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  • Published: 18 September 2017
  • ISBN: 9780141983226
  • Imprint: Penguin Press
  • Format: Paperback
  • Pages: 368
  • RRP: $22.99

Think Like an Anthropologist




Essential reading for anyone who wants a fresh take on our cultural values that goes beyond economics, psychology and politics

What is anthropology? What can it tell us about the world around us? And why do we need it?

For well over one hundred years, social and cultural anthropologists have traversed the world from Melanesia to suburban England, Taipei to Wall Street, uncovering surprising facts, patterns, predilections and, sometimes, the inexplicable, in terms of how humans organize their lives and articulate their values. By weaving together theories and examples from around the world, Matthew Engelke brilliantly shows why anthropology matters: not only because it helps us understand other points of view, but also because in the process, it reveals something about ourselves too.

  • Published: 18 September 2017
  • ISBN: 9780141983226
  • Imprint: Penguin Press
  • Format: Paperback
  • Pages: 368
  • RRP: $22.99

Praise for Think Like an Anthropologist

Engelke's subtle and self-reflexive study presents an excellent overview of the debates and issues that have shaped this hugely influential social science. . . Using an eclectic range of examples, including "bridewealth" in modern China and the role of social values in Downton Abbey, he shows how anthropology reveals both the limits of common sense and the universal lessons that can be drawn from communities everywhere

PD Smith, Guardian

Think Like an Anthropologist sets forth the anthropological sensibility as a mode of thinking that might encourage us to better appreciate the complexity and diversity of the modern world

Lamorna Ash, TLS

Informing -- and perhaps occasionally startling readers who aren't themselves anthropologists -- is a profoundly important goal. Engelke achieves his goal with crystal-clear writing, and occasional humor, too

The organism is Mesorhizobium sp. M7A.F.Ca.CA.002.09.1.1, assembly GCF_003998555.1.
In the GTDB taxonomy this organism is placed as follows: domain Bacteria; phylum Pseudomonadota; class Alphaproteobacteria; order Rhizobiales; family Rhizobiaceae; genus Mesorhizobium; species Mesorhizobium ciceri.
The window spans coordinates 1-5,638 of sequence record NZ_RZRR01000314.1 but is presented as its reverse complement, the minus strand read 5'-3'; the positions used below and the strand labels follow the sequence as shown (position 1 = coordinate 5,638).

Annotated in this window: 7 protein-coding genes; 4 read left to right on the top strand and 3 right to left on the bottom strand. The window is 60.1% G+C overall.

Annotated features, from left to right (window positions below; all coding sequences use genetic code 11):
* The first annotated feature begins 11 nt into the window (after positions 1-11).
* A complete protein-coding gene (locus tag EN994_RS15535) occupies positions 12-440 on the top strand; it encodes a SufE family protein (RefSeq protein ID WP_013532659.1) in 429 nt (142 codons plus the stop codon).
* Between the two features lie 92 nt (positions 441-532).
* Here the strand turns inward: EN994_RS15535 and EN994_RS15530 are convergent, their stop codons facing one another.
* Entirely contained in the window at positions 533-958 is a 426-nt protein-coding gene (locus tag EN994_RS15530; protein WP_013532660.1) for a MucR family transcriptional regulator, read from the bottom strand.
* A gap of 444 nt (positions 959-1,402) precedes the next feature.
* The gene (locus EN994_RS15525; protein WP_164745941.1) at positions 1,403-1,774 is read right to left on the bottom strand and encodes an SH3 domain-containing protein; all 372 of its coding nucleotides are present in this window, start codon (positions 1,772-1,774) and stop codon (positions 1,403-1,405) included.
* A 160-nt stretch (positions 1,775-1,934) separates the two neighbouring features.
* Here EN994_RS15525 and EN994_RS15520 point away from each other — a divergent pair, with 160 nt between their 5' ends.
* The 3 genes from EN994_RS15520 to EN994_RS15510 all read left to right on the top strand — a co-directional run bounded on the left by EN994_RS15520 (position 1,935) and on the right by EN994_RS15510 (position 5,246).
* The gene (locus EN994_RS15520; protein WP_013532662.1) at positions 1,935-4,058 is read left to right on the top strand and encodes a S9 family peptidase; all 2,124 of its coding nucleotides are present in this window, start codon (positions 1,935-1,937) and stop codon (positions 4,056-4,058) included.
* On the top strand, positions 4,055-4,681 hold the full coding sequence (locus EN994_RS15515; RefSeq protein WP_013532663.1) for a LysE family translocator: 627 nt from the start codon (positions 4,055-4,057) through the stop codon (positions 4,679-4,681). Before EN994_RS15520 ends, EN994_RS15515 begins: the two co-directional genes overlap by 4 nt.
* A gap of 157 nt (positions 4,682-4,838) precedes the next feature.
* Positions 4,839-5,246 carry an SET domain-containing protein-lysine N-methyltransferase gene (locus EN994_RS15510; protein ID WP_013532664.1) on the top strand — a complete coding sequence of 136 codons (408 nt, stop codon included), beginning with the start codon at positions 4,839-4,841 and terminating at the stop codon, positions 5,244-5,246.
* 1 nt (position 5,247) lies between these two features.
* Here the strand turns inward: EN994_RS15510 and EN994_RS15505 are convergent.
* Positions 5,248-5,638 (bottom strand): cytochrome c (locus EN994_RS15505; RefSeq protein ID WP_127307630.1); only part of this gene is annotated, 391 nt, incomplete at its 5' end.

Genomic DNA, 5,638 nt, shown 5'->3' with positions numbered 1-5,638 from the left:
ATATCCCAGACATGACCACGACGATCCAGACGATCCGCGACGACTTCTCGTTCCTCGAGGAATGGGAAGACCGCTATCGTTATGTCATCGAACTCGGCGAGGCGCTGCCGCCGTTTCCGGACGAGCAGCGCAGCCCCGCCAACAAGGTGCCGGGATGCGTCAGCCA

Barbara J. King, NPR

An affable introduction to the discipline

James Ryerson, New York Times Book Review

Clearly the work of an author having tremendous fun with material he knows inside out . . . Thinking like an anthropologist is something that we should all do more often

Simon Underdown, Times Higher Education

We may not do research in faraway places or even nearby, among our curious neighbors, but we all need to be anthropologists. Thinking like an anthropologist means stopping to consider our common-sense categories in critical, comparative, and historically informed ways. Matthew Engelke's admirably lucid book gives us the tools we need

James Clifford, author of Returns: Becoming Indigenous in the Twenty-First Century

A terrific introduction to the field. Beautifully written, winningly told, and provocative, the book captures the basic feature of the discipline: that anthropology is a way of seeing and thinking. Anthropology invites you to see yourself as someone else might see you. In this way, it is the most world-changing of fields

T. M. Luhrmann, author of When God Talks Back

Playful and perceptive, Matthew Engelke welcomes readers into the fascinating history and profound insights of anthropology. This elegant synthesis shows how the discipline can change the way we think about the world

Caitlin Zaloom, author of Out of the Pits

Brilliant, lively, short(ish) introduction into the key issues that shape anthropology. The ideal introduction for a general reader, a student - or the parent of a teenager who does not understand why their kid wants to study anthropology instead of accounting. (Don't worry; they can still find a job.)

Gillian Tett, Guardian

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